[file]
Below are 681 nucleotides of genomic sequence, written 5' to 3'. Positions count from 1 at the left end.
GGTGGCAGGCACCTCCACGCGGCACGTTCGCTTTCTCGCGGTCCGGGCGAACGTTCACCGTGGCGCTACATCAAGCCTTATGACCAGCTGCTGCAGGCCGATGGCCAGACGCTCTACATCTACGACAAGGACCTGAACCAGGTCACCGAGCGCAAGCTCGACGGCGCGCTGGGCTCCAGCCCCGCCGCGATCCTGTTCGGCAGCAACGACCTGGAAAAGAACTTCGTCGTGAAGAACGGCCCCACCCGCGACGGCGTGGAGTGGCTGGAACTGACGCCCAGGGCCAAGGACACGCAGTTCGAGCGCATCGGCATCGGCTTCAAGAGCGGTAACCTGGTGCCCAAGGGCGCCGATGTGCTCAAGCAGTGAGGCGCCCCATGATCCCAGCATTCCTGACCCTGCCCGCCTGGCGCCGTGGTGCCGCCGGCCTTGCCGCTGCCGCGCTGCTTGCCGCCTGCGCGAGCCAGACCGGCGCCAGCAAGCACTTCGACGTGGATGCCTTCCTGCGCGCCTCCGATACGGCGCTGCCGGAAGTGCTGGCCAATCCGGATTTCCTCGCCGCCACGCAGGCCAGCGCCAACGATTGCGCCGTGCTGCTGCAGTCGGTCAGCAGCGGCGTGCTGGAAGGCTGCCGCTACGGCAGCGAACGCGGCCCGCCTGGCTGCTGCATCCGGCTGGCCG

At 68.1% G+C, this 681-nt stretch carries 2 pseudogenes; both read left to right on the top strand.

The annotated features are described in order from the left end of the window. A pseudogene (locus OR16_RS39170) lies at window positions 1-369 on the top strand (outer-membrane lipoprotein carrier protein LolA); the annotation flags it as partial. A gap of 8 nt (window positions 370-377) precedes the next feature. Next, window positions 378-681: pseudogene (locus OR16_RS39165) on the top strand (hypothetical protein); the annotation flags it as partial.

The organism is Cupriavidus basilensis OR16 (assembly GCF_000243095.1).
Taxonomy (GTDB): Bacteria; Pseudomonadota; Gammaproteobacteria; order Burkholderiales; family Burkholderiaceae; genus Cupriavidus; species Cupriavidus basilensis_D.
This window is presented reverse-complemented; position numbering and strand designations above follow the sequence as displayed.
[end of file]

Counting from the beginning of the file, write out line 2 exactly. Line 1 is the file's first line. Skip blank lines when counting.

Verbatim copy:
GGTGGCAGGCACCTCCACGCGGCACGTTCGCTTTCTCGCGGTCCGGGCGAACGTTCACCGTGGCGCTACATCAAGCCTTATGACCAGCTGCTGCAGGCCGATGGCCAGACGCTCTACATCTACGACAAGGACCTGAACCAGGTCACCGAGCGCAAGCTCGACGGCGCGCTGGGCTCCAGCCCCGCCGCGATCCTGTTCGGCAGCAACGACCTGGAAAAGAACTTCGTCGTGAAGAACGGCCCCACCCGCGACGGCGTGGAGTGGCTGGAACTGACGCCCAGGGCCAAGGACACGCAGTTCGAGCGCATCGGCATCGGCTTCAAGAGCGGTAACCTGGTGCCCAAGGGCGCCGATGTGCTCAAGCAGTGAGGCGCCCCATGATCCCAGCATTCCTGACCCTGCCCGCCTGGCGCCGTGGTGCCGCCGGCCTTGCCGCTGCCGCGCTGCTTGCCGCCTGCGCGAGCCAGACCGGCGCCAGCAAGCACTTCGACGTGGATGCCTTCCTGCGCGCCTCCGATACGGCGCTGCCGGAAGTGCTGGCCAATCCGGATTTCCTCGCCGCCACGCAGGCCAGCGCCAACGATTGCGCCGTGCTGCTGCAGTCGGTCAGCAGCGGCGTGCTGGAAGGCTGCCGCTACGGCAGCGAACGCGGCCCGCCTGGCTGCTGCATCCGGCTGGCCG